[3] UNMAS, “UNMAS Mine Action Programming Handbook,” January 2012.

[4] UNMAS Annual Report 2011, August 2012, p. 68.

[5] UNMAS, Factsheet Vol. 1 – Somalia 2012; MAG, “UK Secretary of State for International Development visits EOD teams in Puntland,” Reliefweb, 24 April 2012; and Response to Monitor questionnaire from Klaus Ljoerring Pedersen, DDG, 8 May 2012.

[6] Response to Monitor questionnaire from Klaus Ljoerring Pedersen, DDG, 8 May 2012.

[7] Response to Monitor questionnaire from Rob White, MAG, 8 May 2012.

[9] UNMAS, “UNMAS Annual Report 2011,” New York, August 2012, p.68.

[10] PMAC, “PMAC 2011 Annual Report,” Garowe, January 2012, p. 3.

[11] Ibid., p. 14.

[12] UN, “2011 Portfolio of Mine Action Projects,” New York, March 2011, p. 256.

[13] Ibid., p. 257.

[14] UNMAS, “UNMAS 2010 Annual Report,” New York, August 2010, p. 54.

[15] UN, “2011 Portfolio of Mine Action Projects,” New York, March 2011, p. 257; and interview with Tammy Orr, UNMAS, in Geneva, 16 March 2011.

[16] UNOPS, Job advertisement for the UN Somalia Mine Action Programme, February 2012, not available online.

[17] Presidential Decree Somali Republic No. 276, 4 December 2011.

[18] Presidential Decree Somali Republic No. 272, 29 November 2011.

[19] Interview with Mohamed Abdulkadir Ahmed, Director, SNMAA, in Geneva, 24 May 2012.

[20] DDG, “South/Central Somalia and Puntland,” 17 July 2012.

[21] Response to Monitor questionnaire from Rob White, MAG, 8 May 2012.

[22] Ibid,. The ASWJ Region (Ahlu Sunna Wal Jamma) refers to an NSAG based in the vicinity of the Galgadud district in South Central Somalia, 5 March 2012.

[23] PMAC, “PMAC 2011 Annual Report,” Garowe, January 2012, p. 3.

[24] Ibid., pp. 8–9.

[25] Response to Monitor questionnaire from Rob White, MAG, 8 May 2012.

[26] Ibid.; and Response to Monitor questionnaire from Klaus Ljoerring Pedersen, DDG, 8 May 2012.

[27] PMAC, “PMAC 2011 Annual Report,” Garowe, January 2012, p. 10.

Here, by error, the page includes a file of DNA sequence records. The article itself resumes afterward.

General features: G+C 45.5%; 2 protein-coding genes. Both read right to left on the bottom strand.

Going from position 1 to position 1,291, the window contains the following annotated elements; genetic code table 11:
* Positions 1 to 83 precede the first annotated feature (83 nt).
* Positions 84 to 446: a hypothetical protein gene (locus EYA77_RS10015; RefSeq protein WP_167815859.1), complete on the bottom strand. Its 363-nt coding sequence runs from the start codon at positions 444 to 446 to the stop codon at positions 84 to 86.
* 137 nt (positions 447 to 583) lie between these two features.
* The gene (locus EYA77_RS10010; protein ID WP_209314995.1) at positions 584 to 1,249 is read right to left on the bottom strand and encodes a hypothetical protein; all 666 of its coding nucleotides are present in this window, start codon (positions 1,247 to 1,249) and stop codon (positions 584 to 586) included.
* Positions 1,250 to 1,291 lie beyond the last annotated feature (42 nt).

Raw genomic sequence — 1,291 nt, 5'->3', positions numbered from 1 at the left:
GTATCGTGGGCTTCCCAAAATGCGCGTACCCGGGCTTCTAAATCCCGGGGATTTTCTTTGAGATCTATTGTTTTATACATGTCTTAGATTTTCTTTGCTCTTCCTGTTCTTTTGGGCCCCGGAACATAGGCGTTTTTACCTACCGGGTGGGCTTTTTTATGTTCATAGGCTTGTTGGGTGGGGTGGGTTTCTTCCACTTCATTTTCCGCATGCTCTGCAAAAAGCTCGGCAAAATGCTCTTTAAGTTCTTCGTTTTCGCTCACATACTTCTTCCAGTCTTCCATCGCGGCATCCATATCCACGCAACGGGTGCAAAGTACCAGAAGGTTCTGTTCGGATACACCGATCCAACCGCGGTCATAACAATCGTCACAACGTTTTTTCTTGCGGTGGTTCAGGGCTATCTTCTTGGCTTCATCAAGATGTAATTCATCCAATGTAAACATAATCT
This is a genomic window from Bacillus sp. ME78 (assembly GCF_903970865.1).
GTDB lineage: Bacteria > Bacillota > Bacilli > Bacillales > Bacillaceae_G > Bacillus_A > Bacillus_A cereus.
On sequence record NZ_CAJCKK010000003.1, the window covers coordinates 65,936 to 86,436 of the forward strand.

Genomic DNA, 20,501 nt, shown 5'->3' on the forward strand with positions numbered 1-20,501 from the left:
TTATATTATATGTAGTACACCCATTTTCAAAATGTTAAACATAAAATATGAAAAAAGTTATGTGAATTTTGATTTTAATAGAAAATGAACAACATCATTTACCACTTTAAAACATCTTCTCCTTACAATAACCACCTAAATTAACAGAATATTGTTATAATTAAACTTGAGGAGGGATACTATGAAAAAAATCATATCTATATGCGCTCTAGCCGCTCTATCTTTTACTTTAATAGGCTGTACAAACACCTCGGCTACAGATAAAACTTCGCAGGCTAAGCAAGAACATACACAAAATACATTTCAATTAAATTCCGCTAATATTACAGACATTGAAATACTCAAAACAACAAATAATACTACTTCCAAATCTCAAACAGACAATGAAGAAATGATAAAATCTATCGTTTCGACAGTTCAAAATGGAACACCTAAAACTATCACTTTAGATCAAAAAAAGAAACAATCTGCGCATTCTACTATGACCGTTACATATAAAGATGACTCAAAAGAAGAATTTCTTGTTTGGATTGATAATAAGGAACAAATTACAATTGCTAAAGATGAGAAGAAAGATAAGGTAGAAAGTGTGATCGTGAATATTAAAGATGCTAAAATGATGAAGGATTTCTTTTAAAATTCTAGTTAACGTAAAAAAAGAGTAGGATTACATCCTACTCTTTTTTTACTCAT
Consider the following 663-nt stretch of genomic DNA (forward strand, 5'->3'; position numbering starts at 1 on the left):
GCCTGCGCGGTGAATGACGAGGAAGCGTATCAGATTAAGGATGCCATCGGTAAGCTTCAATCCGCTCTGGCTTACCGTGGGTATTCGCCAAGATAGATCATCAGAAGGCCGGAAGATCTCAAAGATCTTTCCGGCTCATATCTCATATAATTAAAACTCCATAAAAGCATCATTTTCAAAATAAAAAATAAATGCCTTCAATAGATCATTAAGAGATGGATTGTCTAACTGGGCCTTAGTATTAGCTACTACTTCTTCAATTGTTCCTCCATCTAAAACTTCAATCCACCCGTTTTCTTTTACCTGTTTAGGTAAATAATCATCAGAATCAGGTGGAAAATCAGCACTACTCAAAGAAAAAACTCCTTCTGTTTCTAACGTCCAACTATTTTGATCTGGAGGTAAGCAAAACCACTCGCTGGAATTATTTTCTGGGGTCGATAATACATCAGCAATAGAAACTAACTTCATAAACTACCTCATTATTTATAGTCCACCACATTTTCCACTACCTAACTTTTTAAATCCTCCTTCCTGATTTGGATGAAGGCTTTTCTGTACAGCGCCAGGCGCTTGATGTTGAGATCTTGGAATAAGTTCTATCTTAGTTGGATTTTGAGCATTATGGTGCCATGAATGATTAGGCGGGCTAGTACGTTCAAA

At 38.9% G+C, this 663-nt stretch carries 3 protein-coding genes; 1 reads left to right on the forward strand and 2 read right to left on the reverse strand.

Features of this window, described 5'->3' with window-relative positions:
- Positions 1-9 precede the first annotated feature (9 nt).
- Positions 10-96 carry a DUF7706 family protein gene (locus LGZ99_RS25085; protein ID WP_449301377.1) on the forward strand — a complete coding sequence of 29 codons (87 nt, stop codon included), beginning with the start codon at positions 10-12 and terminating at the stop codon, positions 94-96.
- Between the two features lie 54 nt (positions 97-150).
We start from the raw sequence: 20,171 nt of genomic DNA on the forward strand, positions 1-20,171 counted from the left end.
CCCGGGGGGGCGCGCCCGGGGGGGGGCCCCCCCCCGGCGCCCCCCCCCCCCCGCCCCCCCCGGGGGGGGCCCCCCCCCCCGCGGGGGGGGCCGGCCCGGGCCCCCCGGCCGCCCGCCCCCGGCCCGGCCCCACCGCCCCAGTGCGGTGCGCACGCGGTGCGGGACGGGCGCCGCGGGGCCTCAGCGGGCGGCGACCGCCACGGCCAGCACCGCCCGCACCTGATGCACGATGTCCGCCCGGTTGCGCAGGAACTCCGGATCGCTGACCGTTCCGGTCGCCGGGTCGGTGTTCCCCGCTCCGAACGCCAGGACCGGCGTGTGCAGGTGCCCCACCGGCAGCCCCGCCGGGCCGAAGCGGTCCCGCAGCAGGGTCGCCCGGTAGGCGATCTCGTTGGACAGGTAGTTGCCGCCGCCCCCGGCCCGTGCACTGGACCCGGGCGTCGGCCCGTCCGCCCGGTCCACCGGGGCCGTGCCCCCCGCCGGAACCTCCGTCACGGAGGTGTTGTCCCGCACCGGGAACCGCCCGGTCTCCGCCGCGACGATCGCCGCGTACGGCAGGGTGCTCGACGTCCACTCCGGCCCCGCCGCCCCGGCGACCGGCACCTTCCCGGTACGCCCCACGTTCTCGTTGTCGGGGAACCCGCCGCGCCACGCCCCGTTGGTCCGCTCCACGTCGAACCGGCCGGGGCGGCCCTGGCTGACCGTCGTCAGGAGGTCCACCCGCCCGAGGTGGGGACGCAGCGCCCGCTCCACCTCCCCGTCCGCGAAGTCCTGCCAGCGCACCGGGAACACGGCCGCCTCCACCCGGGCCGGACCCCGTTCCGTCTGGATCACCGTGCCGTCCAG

[28] Associated Press, “Somalia: foreign aid workers held hostage freed in US helicopter raid,” Guardian, 25 January 2012.

[29] Responses to Monitor questionnaire from Rob White, MAG, 8 May 2012; and from Klaus Ljoerring Pedersen, DDG, 8 May 2012.

[30] UNMAS, “UNMAS Annual Report 2011,” New York, August 2012, p. 68.

[31] Response to Monitor questionnaire from Rob White, MAG, 8 May 2012.

[33] Ibid.; and UNMAS, “UNMAS Annual Report 2011,” New York, August 2012, p. 69.

[34] UNMAS, “UNMAS Annual Report 2011,” New York, August 2012, p.68.

[35] Interview with Abdirisak Issa Hussein; Director, PMAC, in Geneva, 22 March 2012.

[36] Response to Monitor questionnaire from Rob White, MAG, 8 May 2012.

[37] PMAC, “PMAC 2011 Annual Report,” Garowe, January 2012, pp. 15 & 10–11.

[38] Ibid., pp. 8–9.

[39] PMAC, “PMAC 2011 Annual Report,” Garowe, January 2012, p. 9.

[41] Associated Press, “Somalia: foreign aid workers held hostage freed in US helicopter raid,” Guardian, 25 January 2012.

[42] Response to Monitor questionnaire from Klaus Ljoerring Pedersen, DDG, 8 May 2012.

[43] PMAC, “PMAC 2011 Annual Report,” Garowe, January 2012, p. 8.

[44] Ukroboronservice SC (UOS) is a commercial company in Kiev, Ukraine, established in 1993 that engages in humanitarian demining among its activities. They operate in Somalia under a contract from UNOPS.

[45] UNMAS, “UNMAS Annual Report 2011,” New York, August 2012, pp. 63 & 68.

[46] Response to Monitor questionnaire from Klaus Ljoerring Pedersen, DDG, 8 May 2012.

[47] Email from Abdilahi Yusuf, Chairman, SOCBAL, 1 April 2011.

[48] Response to Monitor questionnaire from Klaus Ljoerring Pedersen, DDG, 8 May 2012.

[49] PMAC, “PMAC 2011 Annual Report,” Garowe, January 2012, p. 11.

[50] Response to Monitor questionnaire from Rob White, MAG, 8 May 2012.

[51] Email from Karen Culver, DDG, Hargeisa, 26 April 2012.